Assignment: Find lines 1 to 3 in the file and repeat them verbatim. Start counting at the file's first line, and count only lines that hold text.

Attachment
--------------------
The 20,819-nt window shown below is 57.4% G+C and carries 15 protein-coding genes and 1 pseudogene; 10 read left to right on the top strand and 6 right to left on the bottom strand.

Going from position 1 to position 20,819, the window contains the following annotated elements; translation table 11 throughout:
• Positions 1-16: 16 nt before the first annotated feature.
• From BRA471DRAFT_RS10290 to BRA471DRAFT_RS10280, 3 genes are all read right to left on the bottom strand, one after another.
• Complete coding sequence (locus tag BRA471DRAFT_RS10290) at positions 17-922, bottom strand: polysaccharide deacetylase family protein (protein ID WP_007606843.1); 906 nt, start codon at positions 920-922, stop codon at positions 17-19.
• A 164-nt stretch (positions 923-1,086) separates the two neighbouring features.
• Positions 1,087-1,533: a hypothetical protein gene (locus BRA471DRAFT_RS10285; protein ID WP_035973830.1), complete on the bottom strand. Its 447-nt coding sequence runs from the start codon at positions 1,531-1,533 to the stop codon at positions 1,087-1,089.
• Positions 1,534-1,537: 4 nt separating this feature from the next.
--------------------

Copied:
The 20,819-nt window shown below is 57.4% G+C and carries 15 protein-coding genes and 1 pseudogene; 10 read left to right on the top strand and 6 right to left on the bottom strand.

Going from position 1 to position 20,819, the window contains the following annotated elements; translation table 11 throughout:
• Positions 1-16: 16 nt before the first annotated feature.